Prime Minister Stephen Harper met with Chinese President Hu Jintao met on the final day of the Asia-Pacific Economic Co-operation summit on Sunday, after witnessing the signing of a wide-ranging investment pact.
The two leaders watched as Ed Fast, Canada's minister of international trade, and Chen Deming, China's minister of commerce, signed the Canada-China Foreign Investment Promotion and Protection Agreement, which was announced during Harper's visit to China in February.
"Our government is committed to creating the right conditions for Canadian businesses to compete globally," said Harper. "This agreement with China — the world's second largest economy — will provide stronger protection for Canadians investing in China, and create jobs and economic growth in Canada."
The Sunday morning meeting is considered the centrepiece of the prime minister's trip to the APEC summit in Russia because of his government's focus on expanding trade with the Asian economic giant.
"Mr. prime minister, we attach great importance to the China-Canada relationship," said Hu, as the two leaders took up seats opposite a long table, flanked by their officials.
"I look forward today to discussing with you a range of issues and finding ways to further strengthen our relationship," Harper replied.
The meeting also comes at a key time because Industry Canada's ongoing review of the China National Offshore Oil Co.'s $15.1-billion deal to buy Calgary-based Nexen Inc.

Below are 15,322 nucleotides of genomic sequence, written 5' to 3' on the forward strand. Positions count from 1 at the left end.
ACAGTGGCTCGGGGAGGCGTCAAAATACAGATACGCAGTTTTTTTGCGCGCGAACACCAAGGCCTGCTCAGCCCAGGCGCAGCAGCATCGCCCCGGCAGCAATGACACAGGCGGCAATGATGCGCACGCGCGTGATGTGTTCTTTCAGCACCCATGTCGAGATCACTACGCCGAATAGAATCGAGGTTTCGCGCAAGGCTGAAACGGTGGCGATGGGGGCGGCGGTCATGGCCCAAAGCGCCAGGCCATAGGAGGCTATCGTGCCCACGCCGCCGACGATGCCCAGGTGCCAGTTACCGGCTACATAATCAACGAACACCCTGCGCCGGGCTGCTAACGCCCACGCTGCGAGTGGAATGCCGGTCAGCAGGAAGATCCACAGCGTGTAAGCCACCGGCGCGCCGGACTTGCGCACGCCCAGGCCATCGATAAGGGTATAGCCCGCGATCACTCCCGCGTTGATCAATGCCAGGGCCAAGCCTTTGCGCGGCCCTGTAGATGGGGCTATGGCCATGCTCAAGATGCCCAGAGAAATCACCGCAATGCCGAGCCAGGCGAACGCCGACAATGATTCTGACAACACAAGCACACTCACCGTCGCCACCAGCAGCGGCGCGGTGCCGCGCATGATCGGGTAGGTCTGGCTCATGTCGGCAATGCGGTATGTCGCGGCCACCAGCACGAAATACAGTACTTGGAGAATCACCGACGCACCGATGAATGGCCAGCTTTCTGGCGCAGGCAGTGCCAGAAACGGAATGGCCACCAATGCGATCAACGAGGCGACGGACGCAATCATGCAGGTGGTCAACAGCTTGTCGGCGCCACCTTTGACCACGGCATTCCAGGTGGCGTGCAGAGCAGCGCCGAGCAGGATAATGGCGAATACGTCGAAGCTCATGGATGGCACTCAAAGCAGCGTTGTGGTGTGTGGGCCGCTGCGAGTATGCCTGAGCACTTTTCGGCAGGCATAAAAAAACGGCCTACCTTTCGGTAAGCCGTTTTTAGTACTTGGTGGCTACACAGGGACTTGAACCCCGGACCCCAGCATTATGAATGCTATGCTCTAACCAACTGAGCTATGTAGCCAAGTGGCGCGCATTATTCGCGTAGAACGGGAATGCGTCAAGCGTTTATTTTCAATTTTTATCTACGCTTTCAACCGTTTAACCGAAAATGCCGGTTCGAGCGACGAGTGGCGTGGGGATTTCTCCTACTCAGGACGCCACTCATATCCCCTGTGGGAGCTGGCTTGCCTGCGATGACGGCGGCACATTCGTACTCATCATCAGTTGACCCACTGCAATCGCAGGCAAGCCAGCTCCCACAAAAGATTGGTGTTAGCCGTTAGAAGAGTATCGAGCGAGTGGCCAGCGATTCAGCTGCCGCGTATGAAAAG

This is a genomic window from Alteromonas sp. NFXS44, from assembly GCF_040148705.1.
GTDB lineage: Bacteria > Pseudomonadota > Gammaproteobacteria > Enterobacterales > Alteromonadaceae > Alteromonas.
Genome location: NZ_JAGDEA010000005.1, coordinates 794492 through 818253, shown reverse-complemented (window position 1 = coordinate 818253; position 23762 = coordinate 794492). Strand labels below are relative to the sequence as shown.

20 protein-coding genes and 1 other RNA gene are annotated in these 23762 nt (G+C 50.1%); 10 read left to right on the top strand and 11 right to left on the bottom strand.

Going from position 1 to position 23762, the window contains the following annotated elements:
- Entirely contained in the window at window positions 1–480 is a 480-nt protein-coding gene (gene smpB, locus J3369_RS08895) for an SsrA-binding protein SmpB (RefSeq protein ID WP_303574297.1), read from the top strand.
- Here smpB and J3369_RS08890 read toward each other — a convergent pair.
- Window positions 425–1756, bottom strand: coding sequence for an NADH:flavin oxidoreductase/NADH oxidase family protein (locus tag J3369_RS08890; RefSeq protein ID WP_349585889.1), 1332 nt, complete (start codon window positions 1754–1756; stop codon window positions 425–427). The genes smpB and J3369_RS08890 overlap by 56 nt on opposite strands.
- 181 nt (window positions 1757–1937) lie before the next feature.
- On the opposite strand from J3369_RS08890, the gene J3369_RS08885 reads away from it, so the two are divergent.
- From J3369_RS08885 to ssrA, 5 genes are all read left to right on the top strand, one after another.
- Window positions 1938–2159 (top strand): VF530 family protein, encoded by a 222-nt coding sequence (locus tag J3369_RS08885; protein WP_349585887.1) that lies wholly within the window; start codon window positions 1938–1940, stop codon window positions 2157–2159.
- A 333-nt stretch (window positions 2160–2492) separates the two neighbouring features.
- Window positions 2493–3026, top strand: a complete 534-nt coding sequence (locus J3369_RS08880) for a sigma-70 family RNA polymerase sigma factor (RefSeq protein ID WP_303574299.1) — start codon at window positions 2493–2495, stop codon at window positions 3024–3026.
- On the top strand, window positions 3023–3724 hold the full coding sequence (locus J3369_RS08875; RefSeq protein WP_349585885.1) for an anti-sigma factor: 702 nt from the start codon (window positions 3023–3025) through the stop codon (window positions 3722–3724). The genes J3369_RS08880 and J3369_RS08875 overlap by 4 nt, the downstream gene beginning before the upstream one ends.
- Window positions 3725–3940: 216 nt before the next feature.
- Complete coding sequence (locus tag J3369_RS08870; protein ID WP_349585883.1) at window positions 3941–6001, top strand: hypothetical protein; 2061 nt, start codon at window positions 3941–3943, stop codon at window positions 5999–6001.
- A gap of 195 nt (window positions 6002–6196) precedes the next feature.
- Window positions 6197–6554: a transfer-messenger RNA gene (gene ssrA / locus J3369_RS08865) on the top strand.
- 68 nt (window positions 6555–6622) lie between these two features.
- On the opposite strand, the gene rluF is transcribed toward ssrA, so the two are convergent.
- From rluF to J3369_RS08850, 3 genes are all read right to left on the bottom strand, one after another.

China has already invested heavily in Canada's natural resources sector, but the Nexen bid has sparked concern because CNOOC is a state-owned company, not a private company.
Prior to arriving at the summit, Harper said the onus is on China to show that its state-run enterprises can be trusted to play by the same rules that apply in Canada.
Harper's other big meeting at the summit came Saturday with his host, Russian President Vladimir Putin, when the two men essentially agreed to disagree on the crisis in Syria.
The summit is being held in the Pacific port city of Vladivostok.
Prior to arriving here, Harper said the onus is on China to show that its state-run enterprises can be trusted to play by the same rules that apply in Canada.
Harper told a business audience in Vancouver that Canada can conduct its relations with China respectfully, "but (is) not afraid to further our own interests and to raise our own concerns on things like human rights." He added that Canada has "important things that the Chinese want"
Harper said he wants to deepen economic relations with China but that relationship must be a two-way street, or "win-win to use the Chinese expression."
Earlier on HuffPost:
Here are a few details of the major investment deal coming soon between Canada and China, as well as a list of what CBC chief political correspondent Terry Milewski calls a "small blizzard of incremental agreements," signed in Beijing. <em>With files from CBC</em>. (Diego Azubel-PoolGetty Images)